TM8697 The Fog Withdraws 36×54 oil on panel
It’s a mysterious presence based on absence. A vague cloud that roams across the sea and engulfs whatever it meets, causes even the strongest land forms to blink out. I love watching the action – the way fog sends out fingers of white, rolls in banks of gray. The way the air feels dense and moist. The drips. The smells. Sometimes it wavers – as if it were trying to make up its mind – advance, retreat, or both. The Fog Withdraws is about that presence and moment, when the fog is indeterminate, wavering, before finally beginning its retreat. Enjoy. Details below.
TM8697 The Fog Withdraws – detail showing second headland enshrouded
TM8697 The Fog Withdraws – detail from right side looking to far shoreline
TM8697 The Fog Withdraws – close-up from lower left showing low tide flats
TM8696 Long Way Out 36×48 oil on panel
A slippery subject – shifting tides and clouds sliding through blue, nothing firm for a foot – it’s all in motion. Based on a view near the lower end of the Bay of Fundy, the painting is about space, clean air, and change. The tides are always shifting, land comes and goes dramatically, the skies are always changing. I love the way one form slips into another. It’s easy to forget what’s water and what’s sky, or where land begins and ends. That slipperiness leaves room for anticipation – a wonderment about what will happen next. And a delight in discovery. Enjoy.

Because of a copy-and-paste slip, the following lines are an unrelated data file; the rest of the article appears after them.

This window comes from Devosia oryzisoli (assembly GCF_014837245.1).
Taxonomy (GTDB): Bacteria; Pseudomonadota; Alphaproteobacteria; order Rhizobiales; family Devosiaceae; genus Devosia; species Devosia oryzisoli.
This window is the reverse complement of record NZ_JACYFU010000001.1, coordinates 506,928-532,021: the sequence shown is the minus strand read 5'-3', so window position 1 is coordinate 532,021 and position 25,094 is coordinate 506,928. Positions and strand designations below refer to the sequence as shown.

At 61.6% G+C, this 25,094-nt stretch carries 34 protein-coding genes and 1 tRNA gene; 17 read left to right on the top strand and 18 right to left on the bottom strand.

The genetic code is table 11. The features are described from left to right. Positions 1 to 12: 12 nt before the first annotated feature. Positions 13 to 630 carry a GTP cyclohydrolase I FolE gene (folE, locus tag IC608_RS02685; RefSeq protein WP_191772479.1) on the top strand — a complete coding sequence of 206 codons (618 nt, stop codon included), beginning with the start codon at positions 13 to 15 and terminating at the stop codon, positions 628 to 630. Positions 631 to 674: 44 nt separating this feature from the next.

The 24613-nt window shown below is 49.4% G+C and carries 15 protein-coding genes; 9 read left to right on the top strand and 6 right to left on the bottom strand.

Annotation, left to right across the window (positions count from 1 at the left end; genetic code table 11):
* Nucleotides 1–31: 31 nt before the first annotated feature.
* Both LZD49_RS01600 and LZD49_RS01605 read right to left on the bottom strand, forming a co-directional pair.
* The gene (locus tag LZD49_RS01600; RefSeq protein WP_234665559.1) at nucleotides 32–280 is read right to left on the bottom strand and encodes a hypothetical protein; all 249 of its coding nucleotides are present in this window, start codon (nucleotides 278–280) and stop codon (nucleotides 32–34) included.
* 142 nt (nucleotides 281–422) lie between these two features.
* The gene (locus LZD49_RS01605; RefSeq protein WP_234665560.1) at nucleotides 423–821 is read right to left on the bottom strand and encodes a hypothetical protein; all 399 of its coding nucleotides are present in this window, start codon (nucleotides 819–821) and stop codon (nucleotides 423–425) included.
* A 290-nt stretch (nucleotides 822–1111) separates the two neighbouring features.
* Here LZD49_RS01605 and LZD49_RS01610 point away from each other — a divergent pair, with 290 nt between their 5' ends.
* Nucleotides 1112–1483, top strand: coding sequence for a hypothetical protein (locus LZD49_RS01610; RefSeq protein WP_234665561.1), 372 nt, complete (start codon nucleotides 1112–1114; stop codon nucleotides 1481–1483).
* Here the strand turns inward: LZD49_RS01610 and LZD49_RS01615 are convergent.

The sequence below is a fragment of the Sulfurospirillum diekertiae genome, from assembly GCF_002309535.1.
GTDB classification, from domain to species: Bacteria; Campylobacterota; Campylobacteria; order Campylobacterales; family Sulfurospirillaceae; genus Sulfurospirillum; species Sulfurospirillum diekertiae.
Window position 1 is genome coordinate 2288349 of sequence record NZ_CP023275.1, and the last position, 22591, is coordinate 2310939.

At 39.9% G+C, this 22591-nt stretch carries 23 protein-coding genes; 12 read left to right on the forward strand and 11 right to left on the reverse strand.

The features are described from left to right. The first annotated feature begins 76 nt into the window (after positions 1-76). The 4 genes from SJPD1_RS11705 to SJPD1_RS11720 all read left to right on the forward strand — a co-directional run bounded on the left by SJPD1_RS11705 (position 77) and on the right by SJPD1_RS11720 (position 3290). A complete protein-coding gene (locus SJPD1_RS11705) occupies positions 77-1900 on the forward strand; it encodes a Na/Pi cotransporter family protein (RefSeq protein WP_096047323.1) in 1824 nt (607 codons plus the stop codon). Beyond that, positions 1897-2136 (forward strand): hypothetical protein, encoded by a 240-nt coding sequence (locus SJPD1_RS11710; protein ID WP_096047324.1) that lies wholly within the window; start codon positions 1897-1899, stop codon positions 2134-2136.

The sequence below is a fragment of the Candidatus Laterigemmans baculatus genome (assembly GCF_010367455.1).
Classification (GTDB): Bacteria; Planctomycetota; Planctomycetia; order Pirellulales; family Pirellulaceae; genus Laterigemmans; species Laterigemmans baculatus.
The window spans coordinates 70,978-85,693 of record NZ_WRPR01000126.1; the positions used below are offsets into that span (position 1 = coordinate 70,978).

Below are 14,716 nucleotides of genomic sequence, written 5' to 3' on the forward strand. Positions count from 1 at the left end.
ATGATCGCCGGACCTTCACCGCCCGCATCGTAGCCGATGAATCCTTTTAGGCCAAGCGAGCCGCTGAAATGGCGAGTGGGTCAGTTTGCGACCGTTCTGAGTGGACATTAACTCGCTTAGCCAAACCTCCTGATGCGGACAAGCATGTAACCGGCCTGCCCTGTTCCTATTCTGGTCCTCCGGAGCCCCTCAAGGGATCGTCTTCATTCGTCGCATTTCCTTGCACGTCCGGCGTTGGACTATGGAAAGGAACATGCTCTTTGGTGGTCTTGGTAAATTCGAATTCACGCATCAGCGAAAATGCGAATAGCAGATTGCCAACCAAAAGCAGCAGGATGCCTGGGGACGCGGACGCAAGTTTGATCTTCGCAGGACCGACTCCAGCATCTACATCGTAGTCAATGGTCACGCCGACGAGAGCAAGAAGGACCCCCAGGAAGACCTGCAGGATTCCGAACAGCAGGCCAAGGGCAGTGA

TM8696 Long Way Out – detail from right of center
TM8692 Quiet Morning 36×48 oil on panel
The sea comes and goes, and in Lubec, Maine it can ebb a long way. This view across Lubec’s low tide flats toward Grand Manon in New Brunswick, Canada makes one think about walking on water. Or maybe not. I walked a similar area off Campobello Island once. Most of the beach was shingled (covered with stones), but when I accidentally placed my foot on what looked like a bit of mud, I sank up to my knee – surprise! A walking stick is a good idea. Those mud flats do still attract me, however. Here’s so much marine life. There’s also something more profound – a quality of being scraped clean, and seeing simple sky, water, and land. Complicated and simple at the same time – stark and subtle. Details below. Enjoy.
TM8692 Quiet Morning – close-up of headland
TM8692 Quiet Morning – detail across the tidal flats
TM8692 Quiet Morning – detail
Technical painting notes: With Quiet Morning, I wanted to emphasize the stark simplicity of the the bands of sky, receding water, and land. I also liked the idea of a slice of cerulean blue sky bounded by bright gray, with the only other colors being a tiny bit of green and muted orange, dusty grayed red, plus lots of subdued gray/blue/browns. Lubec can feel like a black and white photograph, the colors are so subtle and the atmospherics so quietly intense. The challenge of how to bring the shine of wet mud up to the foreground plants was resolved with repeated glazes and manipulation of shadow. I pressed textures into the wet glaze, waited for it to dry, and glazed again. It gives the impression of wet mud seen beneath a film of water.